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UN Human Rights Day

logoThree of my confreres live in Geneva and work for Edmund Rice International. ERI is a faith-based organisation working at the international level to make the world a more just place through education, promoting human rights and developing ecologically sustainable ways of living.  

United Nations' Human Rights Day is observed on December 10 each year to mark the anni-versary of the presentation of the Universal Declaration of Human Rights. Millions of people have gone onto the streets in the past few years to have their say, to protest the unyielding, unresponsive governments which have shut them out. They have demanded and continue demanding respect for their fundamental human rights, including their right to have a voice and for that voice to count.

Article 23 of the Declaration says:

"Everyone has the right to work, to free choice of employment, to just and favourable conditions of work and to protection against unemployment.

Everyone, without any discrimination, has the right to equal pay for equal work.

Everyone who works has the right to just and favourable remuneration ensuring for himself and his family an existence worthy of human dignity, and supplemented, if necessary, by other means of social protection.

Everyone has the right to form and to join trade unions for the protection of his interests."


Everyone has the right to work,

The trouble is that there aren't sufficient jobs in the right places and that where there ARE jobs, there are frequently far more people wanting employment than there are jobs available, so employers, (understandably, since they're all in competition) pay the minimum they can get away with, not caring whether or not it's a living wage.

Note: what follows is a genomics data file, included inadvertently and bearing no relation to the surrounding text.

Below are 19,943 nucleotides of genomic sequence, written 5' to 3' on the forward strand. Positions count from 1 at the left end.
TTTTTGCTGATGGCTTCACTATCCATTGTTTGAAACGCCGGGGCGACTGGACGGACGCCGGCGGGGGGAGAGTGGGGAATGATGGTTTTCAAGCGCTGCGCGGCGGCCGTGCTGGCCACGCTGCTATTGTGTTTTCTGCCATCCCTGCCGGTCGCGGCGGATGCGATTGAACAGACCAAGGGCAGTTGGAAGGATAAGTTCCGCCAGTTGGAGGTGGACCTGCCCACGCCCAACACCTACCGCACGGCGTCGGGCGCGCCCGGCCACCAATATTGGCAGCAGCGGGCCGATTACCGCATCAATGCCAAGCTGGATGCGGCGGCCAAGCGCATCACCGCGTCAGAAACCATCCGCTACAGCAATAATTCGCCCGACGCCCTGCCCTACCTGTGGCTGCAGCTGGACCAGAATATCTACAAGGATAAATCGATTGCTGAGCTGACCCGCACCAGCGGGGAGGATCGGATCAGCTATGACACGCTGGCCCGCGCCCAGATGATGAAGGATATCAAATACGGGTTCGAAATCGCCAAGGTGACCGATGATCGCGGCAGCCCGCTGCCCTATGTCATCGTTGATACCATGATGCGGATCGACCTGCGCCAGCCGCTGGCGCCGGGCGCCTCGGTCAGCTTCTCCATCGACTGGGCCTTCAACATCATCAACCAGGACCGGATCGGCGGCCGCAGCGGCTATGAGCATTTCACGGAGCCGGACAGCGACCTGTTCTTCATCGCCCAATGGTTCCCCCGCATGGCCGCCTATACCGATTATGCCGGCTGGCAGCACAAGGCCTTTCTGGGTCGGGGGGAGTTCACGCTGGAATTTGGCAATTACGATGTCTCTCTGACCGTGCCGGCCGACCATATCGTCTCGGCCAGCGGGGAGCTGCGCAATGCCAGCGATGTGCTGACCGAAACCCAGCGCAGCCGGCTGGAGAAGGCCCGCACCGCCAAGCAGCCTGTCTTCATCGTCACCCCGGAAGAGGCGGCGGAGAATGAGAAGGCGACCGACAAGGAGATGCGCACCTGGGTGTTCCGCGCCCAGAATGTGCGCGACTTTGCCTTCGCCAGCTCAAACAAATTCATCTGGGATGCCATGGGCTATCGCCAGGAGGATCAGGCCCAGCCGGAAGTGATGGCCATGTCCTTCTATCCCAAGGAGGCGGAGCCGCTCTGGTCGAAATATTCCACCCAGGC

We haven't got very far in 2000 years, have we?
No indeeed. In fact in the 40's and 50's people could get employment. It is up to governments to see that people have the opportunity to find work.
The problem is, in a laissez faire free market economy, there's not all that much a government can do to ensure people have jobs. Also, everyone wants the cheapest prices possible, which means employers cut wages. Employers actually like high unemployment because it keeps wages down.

It was actually easy to get jobs through the 60s and early 70s. It was the late 70s and especially the 80s when unemployment soared and so many jobs were exported overseas because it was cheaper. :(
Granted, especially in a recession as we have in Ireland at present. But at least it recognizes that people HAVE the right if only they could USE it.
And perhaps an additional clause that children have a right to a childhood?
The United Nations Convention on the Rights of the Child is a comprehensive, internationally binding agreement on the rights of children. It incorporates children's:
civil and political rights (like their treatment under the law);
social, economic and cultural rights (like an adequate standard of living); and
protection rights (from abuse and exploitation).
And yet a lot of the world's 'workers' remain.....children. :o(
Indeed. In fact the situation appears to be
getting even worse.